When the reclusive Scottish duo Boards of Canada released its stunning full-length debut in 1998, Music Has the Right to Children, music fans were weeping in the streets. And understandably so. The pair, Marcus Eoin and Michael Sandison, emphasized atmosphere by combining wobbly analog synth loops with samples of strange, scratchy keyboards from educational films (the group gets its name from the National Film Board of Canada, which produced '70s-era documentaries). They also added crunchy, pseudo hip-hop beats with eerie, melancholy melodies and voices of children laughing and playing. This tranquil yet childlike vibe has something familiar yet frankly scary to it. Since the release of Children, frenzied fans have had to make do with just one four-song EP (2000's In a Beautiful Place Out in the Country). So when Geogaddi was finally released February 19, fans around the world could be heard firing up their bongs for what was sure to be a long week of vegging out.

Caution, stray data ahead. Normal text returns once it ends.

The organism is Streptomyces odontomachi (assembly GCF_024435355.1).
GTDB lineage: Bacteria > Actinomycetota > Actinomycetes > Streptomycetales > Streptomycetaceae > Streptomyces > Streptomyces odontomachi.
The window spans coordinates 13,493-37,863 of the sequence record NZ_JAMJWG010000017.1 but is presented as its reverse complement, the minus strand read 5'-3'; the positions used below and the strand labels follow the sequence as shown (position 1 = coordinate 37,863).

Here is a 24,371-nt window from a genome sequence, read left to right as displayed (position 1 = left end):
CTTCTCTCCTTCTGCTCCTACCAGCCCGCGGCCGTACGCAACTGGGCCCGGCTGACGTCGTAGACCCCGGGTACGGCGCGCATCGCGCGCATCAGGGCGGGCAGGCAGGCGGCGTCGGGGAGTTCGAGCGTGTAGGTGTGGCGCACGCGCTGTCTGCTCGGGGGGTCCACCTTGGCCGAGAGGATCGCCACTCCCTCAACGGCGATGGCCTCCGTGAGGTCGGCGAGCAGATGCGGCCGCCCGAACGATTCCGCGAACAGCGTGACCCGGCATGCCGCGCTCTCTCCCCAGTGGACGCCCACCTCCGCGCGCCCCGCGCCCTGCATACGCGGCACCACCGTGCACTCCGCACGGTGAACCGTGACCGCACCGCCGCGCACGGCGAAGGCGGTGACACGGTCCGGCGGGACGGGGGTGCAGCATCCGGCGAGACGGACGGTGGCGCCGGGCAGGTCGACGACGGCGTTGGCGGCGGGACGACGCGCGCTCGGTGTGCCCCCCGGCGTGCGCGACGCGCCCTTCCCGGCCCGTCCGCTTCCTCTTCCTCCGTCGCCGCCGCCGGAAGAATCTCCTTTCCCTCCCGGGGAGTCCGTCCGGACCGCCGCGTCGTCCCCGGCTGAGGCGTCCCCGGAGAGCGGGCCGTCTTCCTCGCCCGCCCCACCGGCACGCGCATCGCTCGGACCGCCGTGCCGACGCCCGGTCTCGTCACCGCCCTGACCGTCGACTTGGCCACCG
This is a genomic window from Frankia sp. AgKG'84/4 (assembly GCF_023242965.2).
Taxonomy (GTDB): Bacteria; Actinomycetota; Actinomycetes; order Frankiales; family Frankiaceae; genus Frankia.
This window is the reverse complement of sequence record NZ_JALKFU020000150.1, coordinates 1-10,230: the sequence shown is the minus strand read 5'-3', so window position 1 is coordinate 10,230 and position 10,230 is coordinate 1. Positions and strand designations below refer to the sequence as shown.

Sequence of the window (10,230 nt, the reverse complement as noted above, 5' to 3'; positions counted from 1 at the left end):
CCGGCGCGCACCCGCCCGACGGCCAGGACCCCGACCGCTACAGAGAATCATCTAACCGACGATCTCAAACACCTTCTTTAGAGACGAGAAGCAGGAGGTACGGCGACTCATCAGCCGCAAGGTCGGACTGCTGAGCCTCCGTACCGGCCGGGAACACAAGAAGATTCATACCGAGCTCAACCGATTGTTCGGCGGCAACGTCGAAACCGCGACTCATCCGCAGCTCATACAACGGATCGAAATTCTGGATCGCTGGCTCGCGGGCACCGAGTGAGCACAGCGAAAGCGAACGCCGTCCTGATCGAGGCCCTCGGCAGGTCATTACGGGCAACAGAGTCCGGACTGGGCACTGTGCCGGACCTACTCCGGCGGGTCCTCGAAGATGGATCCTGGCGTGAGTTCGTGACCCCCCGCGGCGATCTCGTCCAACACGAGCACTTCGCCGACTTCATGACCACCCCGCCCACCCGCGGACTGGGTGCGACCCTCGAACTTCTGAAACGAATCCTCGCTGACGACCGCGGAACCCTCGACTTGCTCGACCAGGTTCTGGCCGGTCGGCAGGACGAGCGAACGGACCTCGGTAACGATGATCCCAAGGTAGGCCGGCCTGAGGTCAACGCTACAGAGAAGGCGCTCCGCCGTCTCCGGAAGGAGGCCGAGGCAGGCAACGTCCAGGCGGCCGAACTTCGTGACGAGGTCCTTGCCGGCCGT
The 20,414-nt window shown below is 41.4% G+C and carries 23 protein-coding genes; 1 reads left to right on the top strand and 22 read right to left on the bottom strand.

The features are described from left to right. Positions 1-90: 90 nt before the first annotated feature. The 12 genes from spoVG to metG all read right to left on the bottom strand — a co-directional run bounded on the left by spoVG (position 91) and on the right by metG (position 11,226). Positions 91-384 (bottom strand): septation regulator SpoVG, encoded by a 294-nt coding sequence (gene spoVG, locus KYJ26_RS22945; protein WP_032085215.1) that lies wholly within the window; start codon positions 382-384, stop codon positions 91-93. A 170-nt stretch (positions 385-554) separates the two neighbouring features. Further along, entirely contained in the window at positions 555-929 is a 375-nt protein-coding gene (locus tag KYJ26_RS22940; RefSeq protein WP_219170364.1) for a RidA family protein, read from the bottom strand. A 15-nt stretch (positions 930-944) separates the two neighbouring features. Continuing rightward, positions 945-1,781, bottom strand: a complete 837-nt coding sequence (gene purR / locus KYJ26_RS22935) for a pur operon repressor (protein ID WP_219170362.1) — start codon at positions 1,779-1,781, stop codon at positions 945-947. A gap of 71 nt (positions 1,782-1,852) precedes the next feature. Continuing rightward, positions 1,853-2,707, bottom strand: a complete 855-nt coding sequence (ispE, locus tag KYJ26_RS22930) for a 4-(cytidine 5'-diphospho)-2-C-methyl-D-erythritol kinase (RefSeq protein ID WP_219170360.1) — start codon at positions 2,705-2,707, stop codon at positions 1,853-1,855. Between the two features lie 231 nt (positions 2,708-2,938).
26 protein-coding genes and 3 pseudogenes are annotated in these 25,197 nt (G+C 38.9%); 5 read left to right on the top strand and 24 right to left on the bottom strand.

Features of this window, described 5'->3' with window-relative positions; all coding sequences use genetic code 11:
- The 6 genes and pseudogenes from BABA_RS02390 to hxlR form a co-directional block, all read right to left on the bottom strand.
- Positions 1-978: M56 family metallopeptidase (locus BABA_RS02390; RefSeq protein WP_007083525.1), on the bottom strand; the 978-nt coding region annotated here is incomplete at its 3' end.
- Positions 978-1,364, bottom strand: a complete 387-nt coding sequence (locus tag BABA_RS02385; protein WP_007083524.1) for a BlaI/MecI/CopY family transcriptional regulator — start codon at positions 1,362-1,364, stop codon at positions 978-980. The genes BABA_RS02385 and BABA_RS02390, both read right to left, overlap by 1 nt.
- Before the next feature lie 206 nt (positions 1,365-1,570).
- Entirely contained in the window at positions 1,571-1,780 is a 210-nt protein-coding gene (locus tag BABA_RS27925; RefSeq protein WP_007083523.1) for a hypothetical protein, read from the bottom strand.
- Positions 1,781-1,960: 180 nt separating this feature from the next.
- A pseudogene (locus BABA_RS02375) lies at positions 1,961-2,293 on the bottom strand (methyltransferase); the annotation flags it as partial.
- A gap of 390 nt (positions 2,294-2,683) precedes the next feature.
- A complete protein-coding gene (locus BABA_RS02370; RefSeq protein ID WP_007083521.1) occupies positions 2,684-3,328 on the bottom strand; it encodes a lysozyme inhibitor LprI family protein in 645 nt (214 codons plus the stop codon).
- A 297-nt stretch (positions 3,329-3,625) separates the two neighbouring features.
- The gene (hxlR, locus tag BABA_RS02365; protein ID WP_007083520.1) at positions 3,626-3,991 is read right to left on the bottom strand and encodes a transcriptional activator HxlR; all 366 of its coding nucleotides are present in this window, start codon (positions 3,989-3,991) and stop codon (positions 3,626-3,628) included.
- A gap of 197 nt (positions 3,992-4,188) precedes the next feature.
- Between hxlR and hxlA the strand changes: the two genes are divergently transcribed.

Thankfully, Geogaddi lives up to its predecessors. It's more complex than the previous releases (especially the beat arrangements, which are tougher and more brittle) and it's spookier than Music while retaining the same sort of hazy retro/futuristic vibe. Scrolling through such tracks as "A is to B as B is to C," "Alpha and Omega" (which sounds like an instrumental version of what the Langley Schools Music Project could have done with electronics), and "You Could Feel the Sky," it seems as if this music is the duo's way of relating both the joy and the pain of elementary school. It's clear Boards favors themes about young children, numbers, and counting ("Music Is Math" and "The Smallest Weird Number" are just a couple examples). But what does it all mean? That's for your own introspective mind to figure out. Whatever it is, the Boards have a hit a nerve.
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